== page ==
Behaviors, perceptions and attitudes of youth in Lebanon on sexuality
Principal Investigator (PI): Professor Lilian Ghandour
Co- PIs: Dr. Faysal El- Kak & Professor Loulou Kobeissi
Research Assistant: Rola Yasmine
The main descriptive objective of the study is to describe the patterns of sexual behavior, perceptions, and attitudes of young people (aged 18-30) attending private and public universities in Lebanon. Other more analytical research questions will be formulated to examine more closely the influences of students’ demographic profile, attitude, and perceptions on their sexual behaviors. In all cases, potential gender differences will be examined.
November 2011 – December 2012
Today in Lebanon youth between the ages of 14 and 24 represent 17.9% of the entire population. Reproductive and sexual health (RSH) research in the late 90s identified that Lebanese youth are exposed to high-risk behaviors such as unsafe sexual practices, leading to unplanned pregnancies, STIs, abortions, among others. Despite changing social, cultural and moral norms, reproductive and sexual health research in Lebanon (and the MENA region) remains scant. One study in 2005 focusing on knowledge and practices regarding contraception, underscored the importance of examining youth sexuality and sexual health in Lebanon by showing that about 75% of males and 25% of females admitted to ever having sexual relations (intercourse and outcourse patterns); moreover, 22% of the total sample (48% of males, 7% of females) reported vaginal penetrative intercourse. Besides STIs, early sexual practices, particularly risky and unprotected behaviors, have been associated with other risky behaviors such as substance use, multiple sexual partners, accidental loss of hymen and unintended pregnancies.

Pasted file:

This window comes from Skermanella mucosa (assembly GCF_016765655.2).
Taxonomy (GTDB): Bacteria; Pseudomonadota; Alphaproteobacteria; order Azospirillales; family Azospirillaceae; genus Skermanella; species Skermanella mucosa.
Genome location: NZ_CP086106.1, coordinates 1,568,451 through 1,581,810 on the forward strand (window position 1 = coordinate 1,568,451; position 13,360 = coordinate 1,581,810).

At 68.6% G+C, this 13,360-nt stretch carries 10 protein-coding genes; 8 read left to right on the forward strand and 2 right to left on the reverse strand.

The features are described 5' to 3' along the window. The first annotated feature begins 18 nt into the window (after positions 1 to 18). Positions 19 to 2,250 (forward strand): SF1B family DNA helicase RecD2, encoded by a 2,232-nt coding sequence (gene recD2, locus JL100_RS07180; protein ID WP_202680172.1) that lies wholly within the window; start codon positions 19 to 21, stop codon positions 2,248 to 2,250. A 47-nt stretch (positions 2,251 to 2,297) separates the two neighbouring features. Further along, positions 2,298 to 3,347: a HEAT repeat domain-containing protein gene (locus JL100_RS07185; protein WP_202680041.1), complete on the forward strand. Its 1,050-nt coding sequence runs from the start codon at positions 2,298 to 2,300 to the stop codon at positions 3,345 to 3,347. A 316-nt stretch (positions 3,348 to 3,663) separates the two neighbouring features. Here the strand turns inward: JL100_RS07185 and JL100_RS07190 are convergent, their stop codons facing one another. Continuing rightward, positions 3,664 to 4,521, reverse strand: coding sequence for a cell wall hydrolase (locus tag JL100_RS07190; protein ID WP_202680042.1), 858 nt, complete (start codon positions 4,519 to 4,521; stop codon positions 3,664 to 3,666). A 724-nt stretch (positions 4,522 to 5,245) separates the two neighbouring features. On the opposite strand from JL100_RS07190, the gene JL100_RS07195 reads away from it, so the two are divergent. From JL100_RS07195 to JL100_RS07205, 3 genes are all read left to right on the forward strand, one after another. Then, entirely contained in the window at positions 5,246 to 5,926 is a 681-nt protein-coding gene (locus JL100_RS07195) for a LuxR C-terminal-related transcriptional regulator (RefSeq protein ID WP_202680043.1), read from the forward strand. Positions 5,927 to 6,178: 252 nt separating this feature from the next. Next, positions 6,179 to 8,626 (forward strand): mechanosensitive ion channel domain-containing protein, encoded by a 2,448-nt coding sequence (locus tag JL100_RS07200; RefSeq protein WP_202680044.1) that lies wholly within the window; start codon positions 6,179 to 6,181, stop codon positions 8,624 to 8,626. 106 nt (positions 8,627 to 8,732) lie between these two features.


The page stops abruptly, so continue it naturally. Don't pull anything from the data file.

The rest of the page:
Currently, school and university students are not systematically and regularly taught about sexuality and health, contraception, and STI prevention, which adds to the deficient sexual health culture in Lebanon. The incidence of HIV is increasing yearly in Lebanon although the country still has a low level threat of the HIV epidemic. A report issued in 2009 by EMRO-WHO, estimated that by 2008 there were 2,900 people living with HIV in Lebanon. In 2009 the Lebanese MOPH’s declared that 43% of the prevalent cases of HIV in Lebanon occurred via sexual activity. A main reason for low figures of STIs in Lebanon is due to under-reporting and lack of STIs registry. In addition, antibiotics can be purchased without a prescription and patients are apt to self-treat; however unlike bacterial infections viral infections cannot be cured and there has been an increasing incidence rates of Hepatitis B (208 new cases in 2009), Hepatitis C, and HPV.
The present study aims to undertake a cross-sectional nationwide study on private and public university students to help establish baseline estimates of patterns of sexual behaviors, perceptions, and attitudes of youth in Lebanon. Gender differences will be explored. The ten largest universities will be surveyed, covering approximately 85.96% (n=149,390) of the total university population in Lebanon. This will be made possible by using a highly secured online survey method (LimeSurvey) via AUB Academic Computer Center (ACC) servers. The research proposal is currently under review by the American University of Beirut Institutional Review Board (IRB).
Lilian Ghandour Abiad
Faysal El Kak